- Open to real evidence. Recognize that your first thoughts and constructs may not be true. Make others convince you.
- Courageously looking at your thoughts and actions as if you were looking at someone else. Try to judge them objectively. Enlist the help of others as sounding boards.
- Take responsibility for your thoughts and actions, including the mistakes. Practice saying this aloud to yourself, “I take full responsibility . . . I made a mistake.” When you need it (and you will) you’ll be ready. Taking responsibility in this way shows outstanding leadership, will attract healthy, responsible people, and inspire those around you. (contact me for stories about this).
- Forgive yourself and others. A mistake is not about who you are, it’s about something you did. From Tavris and Aronson, “When I, a decent, smart person, make a mistake, I remain a decent, smart person and the mistake remains a mistake. Now, how do I remedy what I did?”
- Give others permission to question your thoughts and actions. Be sure to engage people for this whom you trust and not those who may have ill intent.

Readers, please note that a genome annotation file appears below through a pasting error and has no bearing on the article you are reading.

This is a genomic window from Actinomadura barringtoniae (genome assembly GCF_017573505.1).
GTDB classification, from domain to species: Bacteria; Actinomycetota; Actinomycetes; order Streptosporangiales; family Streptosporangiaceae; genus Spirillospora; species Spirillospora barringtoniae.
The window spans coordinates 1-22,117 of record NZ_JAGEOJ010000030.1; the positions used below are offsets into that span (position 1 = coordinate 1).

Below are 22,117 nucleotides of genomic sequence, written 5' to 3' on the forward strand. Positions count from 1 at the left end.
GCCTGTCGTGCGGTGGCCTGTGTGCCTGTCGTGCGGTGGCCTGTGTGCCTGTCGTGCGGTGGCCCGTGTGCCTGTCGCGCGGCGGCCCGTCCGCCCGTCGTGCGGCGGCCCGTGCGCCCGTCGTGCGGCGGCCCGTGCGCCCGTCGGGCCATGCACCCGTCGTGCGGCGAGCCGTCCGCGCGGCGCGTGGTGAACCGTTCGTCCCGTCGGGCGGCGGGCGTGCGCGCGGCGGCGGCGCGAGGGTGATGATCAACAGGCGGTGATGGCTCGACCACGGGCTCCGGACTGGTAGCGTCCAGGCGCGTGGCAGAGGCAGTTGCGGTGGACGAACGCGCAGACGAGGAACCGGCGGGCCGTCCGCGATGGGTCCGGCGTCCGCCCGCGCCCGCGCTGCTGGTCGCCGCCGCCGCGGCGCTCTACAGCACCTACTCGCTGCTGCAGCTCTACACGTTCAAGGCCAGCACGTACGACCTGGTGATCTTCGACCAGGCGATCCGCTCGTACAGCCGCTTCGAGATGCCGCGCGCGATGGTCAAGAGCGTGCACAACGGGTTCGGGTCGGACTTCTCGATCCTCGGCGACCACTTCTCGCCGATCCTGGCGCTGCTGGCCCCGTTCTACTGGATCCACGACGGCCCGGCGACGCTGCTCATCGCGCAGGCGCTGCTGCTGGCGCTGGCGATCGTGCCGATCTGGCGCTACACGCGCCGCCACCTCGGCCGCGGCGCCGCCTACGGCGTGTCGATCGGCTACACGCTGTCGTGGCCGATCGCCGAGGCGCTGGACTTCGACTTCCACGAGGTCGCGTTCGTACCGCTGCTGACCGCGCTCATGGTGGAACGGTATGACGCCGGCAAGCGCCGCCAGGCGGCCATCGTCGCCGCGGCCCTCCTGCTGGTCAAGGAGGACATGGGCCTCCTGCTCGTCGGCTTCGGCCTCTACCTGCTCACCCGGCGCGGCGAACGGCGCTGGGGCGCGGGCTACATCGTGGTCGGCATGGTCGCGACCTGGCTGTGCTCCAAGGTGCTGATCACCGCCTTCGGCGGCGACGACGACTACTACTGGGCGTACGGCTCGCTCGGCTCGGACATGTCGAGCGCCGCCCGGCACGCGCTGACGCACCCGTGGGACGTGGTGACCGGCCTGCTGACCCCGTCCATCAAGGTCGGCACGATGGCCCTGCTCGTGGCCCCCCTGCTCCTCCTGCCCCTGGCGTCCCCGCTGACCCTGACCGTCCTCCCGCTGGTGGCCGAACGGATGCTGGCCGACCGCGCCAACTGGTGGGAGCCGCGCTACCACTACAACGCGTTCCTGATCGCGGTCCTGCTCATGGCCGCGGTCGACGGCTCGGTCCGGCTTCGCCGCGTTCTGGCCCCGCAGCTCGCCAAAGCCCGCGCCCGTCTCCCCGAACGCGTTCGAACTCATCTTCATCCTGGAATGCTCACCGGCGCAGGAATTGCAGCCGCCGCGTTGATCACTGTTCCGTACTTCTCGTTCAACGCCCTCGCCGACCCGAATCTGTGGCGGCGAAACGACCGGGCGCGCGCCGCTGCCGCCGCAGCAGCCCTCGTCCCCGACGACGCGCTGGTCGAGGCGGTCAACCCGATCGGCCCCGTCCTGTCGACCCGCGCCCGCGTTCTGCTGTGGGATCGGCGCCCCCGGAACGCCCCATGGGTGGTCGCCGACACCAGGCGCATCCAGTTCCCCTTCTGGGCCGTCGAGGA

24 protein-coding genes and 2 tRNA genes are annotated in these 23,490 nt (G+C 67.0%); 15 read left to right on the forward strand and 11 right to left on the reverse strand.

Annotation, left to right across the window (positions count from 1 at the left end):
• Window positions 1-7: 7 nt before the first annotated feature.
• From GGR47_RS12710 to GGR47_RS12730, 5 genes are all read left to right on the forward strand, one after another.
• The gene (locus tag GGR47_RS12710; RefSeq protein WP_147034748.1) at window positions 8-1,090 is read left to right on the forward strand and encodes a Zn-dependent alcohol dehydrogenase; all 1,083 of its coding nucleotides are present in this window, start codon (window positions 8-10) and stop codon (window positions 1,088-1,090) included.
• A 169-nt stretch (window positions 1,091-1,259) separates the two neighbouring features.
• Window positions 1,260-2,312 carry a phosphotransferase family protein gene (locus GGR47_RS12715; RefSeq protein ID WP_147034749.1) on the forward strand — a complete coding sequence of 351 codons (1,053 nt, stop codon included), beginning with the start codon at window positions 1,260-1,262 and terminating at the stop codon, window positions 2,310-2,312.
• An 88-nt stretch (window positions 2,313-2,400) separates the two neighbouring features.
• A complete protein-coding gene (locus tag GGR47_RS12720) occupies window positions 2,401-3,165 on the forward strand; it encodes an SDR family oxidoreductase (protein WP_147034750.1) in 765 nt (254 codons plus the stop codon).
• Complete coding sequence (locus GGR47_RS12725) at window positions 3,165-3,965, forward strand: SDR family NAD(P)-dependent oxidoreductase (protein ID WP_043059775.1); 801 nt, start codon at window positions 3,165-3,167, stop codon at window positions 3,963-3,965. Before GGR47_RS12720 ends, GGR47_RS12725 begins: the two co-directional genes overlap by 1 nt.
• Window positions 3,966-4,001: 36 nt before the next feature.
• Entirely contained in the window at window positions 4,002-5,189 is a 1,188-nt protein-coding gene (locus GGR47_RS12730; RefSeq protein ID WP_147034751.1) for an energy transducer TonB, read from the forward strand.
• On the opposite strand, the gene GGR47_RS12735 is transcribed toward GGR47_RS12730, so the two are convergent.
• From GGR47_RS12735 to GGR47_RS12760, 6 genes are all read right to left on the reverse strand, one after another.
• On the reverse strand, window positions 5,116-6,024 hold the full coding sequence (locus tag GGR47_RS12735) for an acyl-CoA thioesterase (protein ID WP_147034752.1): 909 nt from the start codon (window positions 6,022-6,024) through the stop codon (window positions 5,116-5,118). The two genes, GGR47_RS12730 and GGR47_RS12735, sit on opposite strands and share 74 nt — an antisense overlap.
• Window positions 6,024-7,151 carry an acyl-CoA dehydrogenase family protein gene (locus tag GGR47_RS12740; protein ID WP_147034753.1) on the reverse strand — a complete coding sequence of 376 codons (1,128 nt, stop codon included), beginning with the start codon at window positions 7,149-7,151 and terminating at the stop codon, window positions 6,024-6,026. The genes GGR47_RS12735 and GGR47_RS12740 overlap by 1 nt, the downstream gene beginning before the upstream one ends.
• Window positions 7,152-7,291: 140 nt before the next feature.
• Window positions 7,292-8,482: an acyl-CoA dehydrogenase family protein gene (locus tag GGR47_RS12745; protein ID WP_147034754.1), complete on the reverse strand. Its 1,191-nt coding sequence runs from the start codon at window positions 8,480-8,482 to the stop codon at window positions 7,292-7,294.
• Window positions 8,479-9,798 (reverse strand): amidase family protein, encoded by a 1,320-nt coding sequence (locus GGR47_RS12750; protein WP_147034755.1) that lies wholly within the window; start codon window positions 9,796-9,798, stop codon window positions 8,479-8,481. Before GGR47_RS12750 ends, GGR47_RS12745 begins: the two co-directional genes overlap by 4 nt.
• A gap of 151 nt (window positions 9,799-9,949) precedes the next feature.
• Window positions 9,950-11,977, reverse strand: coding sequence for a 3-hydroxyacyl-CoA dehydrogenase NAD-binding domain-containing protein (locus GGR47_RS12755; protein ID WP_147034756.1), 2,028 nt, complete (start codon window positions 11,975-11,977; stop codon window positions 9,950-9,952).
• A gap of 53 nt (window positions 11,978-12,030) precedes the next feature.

- Believe that others are rational, decent, smart, and have good intentions rather than jumping to the conclusion that they are the opposite of these.
- Acknowledge blind spots and ferret them out.
- Support others in doing the same as above.
Again, from Tavris and Aronson:
The poet Stephen Mitchell, in his version of Chinese philosopher Lao Tzu’s Tao Te Ching, writes:
A great nation is like a great man:
When he makes a mistake, he realizes it.
Having realized it, he admits it.
Having admitted it, he corrects it.
He considers those who point out his faults
as his most benevolent teachers.
At True Course we support and encourage individuals and groups to get to the truth, learn from mistakes, errors, and failures, and come out better for it. They become better leaders who are freer, happier, and have one less stressor.
Contact us today for more information.
*Tavris, Caroll; Elliot Aronson. Mistakes Were Made (But Not by Me): Why We Justify Foolish Beliefs, Bad Decisions, and Hurtful Acts (p. 290, 292, 304, 312 ). HMH Books. Kindle Edition.